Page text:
Teagasc has predicted a further decline in suckler cow numbers up to 2027 as part of its outlook on what the beef sector will look like in 2027. It is also predicting a reduction in the number of farms with beef cattle. However, it does see an increase in the number of farms rearing and finishing calves from the dairy herd.
For these dairy calf-to-beef enterprises to be successful, Teagasc points to better integration of dairy farm and beef farm decision-making on genetics used on the dairy herd. This starts with dairy farmers using bulls of sufficient genetic merit for carcase weight and carcase confirmation.
Without the correct raw material, dairy-beef systems will be problematic for beef farmers. Teagasc says that environmental considerations including reducing net greenhouse gas emissions will be one of the key priorities for the beef industry over the coming years.
Research into clover swards will play a huge role in reducing chemical nitrogen application on drystock farms. Better genetics in the suckler herd will also increase carbon efficiency and reduce the carbon footprint.
In the calculation of all the models, Teagasc has used €3.75/kg for beef price, €160/head for bull calves and €130/head for heifer calves.
Table 1 refers to the current research performance in suckler beef systems in Teagasc research herds. This is what the industry could achieve if everything was technically efficient. On a 22-month steer system utilising 10.6t of grass/ha, production costs come in at €3.11/kg. Currently, the average suckler farm is utilising 6.2t DM/ha of grass, so a big improvement is needed on drystock farms if these figures are to be attained on commercial farms.
Table 2 refers to the current research performance in dairy calf-to-beef systems. Again, grass utilisation is very high at over 10t/DM/ha. Production costs in this system are €0.15/kg higher for dairy beef when calf cost is included.
Teagasc has pointed to a reduction in the slaughter age as a key driver in terms of financial progress and reducing the carbon footprint of beef.
However, bulls seem to have been forgotten about in this argument. To date in 2020, we have slaughtered 65,288 fewer young bulls compared to 2019.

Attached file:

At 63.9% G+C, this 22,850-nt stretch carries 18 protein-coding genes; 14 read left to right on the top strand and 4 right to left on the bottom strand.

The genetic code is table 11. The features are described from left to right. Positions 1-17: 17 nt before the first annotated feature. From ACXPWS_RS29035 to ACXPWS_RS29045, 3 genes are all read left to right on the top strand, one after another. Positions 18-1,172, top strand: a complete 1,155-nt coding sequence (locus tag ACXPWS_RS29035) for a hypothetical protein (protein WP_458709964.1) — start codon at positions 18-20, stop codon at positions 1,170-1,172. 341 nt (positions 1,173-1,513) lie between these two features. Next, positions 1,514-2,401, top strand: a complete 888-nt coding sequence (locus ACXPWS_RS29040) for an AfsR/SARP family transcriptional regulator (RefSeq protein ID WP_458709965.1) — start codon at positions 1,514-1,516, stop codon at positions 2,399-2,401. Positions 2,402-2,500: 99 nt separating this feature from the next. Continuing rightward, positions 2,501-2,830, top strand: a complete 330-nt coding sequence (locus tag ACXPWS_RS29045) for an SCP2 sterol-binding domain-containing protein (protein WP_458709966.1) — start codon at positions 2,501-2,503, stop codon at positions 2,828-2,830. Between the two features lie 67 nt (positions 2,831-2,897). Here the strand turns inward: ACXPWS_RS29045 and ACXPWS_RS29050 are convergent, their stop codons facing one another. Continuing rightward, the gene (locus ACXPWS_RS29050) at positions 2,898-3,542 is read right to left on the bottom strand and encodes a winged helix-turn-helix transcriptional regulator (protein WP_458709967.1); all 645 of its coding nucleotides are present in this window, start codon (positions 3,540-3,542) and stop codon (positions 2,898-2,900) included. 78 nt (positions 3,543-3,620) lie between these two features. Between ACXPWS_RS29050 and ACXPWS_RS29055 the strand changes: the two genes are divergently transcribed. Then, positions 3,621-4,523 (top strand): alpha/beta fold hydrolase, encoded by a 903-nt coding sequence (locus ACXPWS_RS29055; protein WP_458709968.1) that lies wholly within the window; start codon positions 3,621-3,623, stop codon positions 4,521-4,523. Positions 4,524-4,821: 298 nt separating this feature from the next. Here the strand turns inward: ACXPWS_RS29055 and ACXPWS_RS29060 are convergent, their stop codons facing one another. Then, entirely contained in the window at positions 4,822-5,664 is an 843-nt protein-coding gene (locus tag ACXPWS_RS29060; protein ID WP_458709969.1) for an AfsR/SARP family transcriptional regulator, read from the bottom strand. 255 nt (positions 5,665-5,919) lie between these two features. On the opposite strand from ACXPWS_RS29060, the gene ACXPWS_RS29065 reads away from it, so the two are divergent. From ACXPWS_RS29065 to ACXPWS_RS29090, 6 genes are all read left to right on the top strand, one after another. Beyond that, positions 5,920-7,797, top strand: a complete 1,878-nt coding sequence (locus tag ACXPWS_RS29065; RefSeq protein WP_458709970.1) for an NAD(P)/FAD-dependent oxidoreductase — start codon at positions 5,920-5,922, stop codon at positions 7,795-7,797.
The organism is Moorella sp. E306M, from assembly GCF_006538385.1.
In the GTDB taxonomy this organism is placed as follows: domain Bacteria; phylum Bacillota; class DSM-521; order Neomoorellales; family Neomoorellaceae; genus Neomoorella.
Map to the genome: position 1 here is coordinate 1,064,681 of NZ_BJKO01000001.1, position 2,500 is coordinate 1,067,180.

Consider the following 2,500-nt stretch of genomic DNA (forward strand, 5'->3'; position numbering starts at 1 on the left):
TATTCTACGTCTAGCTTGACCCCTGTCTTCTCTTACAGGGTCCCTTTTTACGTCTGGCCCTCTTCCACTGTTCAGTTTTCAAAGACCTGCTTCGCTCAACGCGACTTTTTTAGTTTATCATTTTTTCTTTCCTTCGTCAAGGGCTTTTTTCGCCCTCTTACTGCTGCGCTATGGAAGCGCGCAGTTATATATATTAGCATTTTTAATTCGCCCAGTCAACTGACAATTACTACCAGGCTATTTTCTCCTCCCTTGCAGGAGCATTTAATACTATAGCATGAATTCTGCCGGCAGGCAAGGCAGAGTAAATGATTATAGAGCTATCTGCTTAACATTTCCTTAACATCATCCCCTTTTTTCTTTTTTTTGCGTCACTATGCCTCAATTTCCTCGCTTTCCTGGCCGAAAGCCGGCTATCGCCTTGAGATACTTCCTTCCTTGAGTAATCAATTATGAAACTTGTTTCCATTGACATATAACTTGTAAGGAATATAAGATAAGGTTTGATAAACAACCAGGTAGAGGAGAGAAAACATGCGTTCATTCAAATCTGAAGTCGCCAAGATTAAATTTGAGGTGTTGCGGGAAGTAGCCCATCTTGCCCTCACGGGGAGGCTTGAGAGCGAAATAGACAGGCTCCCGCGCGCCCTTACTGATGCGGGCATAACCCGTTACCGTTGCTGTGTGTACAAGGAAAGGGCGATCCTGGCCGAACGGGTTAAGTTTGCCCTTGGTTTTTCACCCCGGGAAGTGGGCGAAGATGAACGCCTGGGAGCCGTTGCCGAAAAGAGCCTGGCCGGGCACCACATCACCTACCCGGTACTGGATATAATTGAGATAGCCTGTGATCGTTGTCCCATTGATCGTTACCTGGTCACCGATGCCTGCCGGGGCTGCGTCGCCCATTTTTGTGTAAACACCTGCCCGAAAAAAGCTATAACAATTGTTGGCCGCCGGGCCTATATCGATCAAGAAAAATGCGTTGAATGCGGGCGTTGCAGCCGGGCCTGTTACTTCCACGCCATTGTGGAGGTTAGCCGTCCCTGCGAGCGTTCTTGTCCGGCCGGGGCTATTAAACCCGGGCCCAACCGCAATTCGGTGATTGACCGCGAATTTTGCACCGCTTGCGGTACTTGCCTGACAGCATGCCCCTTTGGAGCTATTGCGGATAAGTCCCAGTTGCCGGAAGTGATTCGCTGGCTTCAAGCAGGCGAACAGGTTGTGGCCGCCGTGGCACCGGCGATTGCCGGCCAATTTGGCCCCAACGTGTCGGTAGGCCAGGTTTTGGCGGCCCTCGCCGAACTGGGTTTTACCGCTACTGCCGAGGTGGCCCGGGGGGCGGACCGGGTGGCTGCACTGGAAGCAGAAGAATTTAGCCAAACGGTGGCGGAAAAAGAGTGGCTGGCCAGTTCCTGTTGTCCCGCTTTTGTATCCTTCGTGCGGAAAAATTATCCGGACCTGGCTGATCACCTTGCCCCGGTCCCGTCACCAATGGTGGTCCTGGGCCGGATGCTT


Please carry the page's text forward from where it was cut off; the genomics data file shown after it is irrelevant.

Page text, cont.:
Young bull beef production has proven to be one of the most carbon-efficient and profitable systems that Irish farmers can operate, yet the industry has turned its back on it.
The majority of these animals have been transferred into a steer system, meaning the industry will have upped the slaughter age from 15 or 16 months to 28 or 29 months, an increase of 12 to 14 months.
The fact that we have no data on “real farm” dairy calf-to-beef systems is a weakness of the roadmap publications.
With an increase in the number of farms operating dairy calf-to-beef enterprises, Teagasc needs to get a handle on actual farm performance within these systems to develop profitable systems.
Relying on research data that is operating way beyond what is actually happening on farms is difficult for farmers to relate to.
Part-time, low-stocked farms
With the majority of beef farms operated on a part-time basis, you have to ask yourself the question, is there an appetite on these farms to drive stocking rate to the limits of 2.6LU/ha in suckler systems and 3LU/ha in dairy calf-to-beef systems as is currently being operated on Teagasc research farms?
If a drystock farmer wanted to keep the stocking rate on their farm at 1.6LU/ha to 1.7LU/ha and operate at an efficient level across all other parameters, suckler beef systems slaughtering steers at 22 months and heifers at 19 months come out on top in terms of net margin per hectare.
Something Teagasc hasn’t factored into the analysis is if we compare both dairy beef and suckler beef systems on a support basis, there is a marked difference in the level paid to each sector.
Suckler cows are currently attracting close to €200/cow in supports through schemes such as BDGP and BEEP.
Table 3 outlines three beef production scenarios under a low stocking rate.
One of the most interesting aspects of this table are the beef production costs.
Suckler beef comes in at 0.30/kg less in terms of per-kilo production costs. This translates to a net margin of €274/ha, around €50/ha higher than the dairy-beef systems.
It is also a lower-risk system, with the sensitivity analysis at the bottom of the table showing the decrease in net margin as a result of a €0.10/kg reduction in beef price.
This beef production would mean a reduction of €32/ha in a suckler beef system and this reduction doubles to a €67/ha reduction in the dairy heifer beef system.
There seems to be a resignation by some that suckler cow numbers will continue to decline and that this will make way for dairy calf-to-beef production systems.
The Teagasc figures don’t back up this argument. Yes, at higher stocking rates, dairy calf-to-beef systems are more profitable, but with higher stocking rates comes the necessity of growing in excess of 10t DM/ha of grass.
We have seen from existing dairy calf-to-beef systems that high grassland utilisation is key to achieving a positive margin. We are a long way off utilising 10t DM/ha on drystock farms and, without that, dairy beef systems will struggle financially.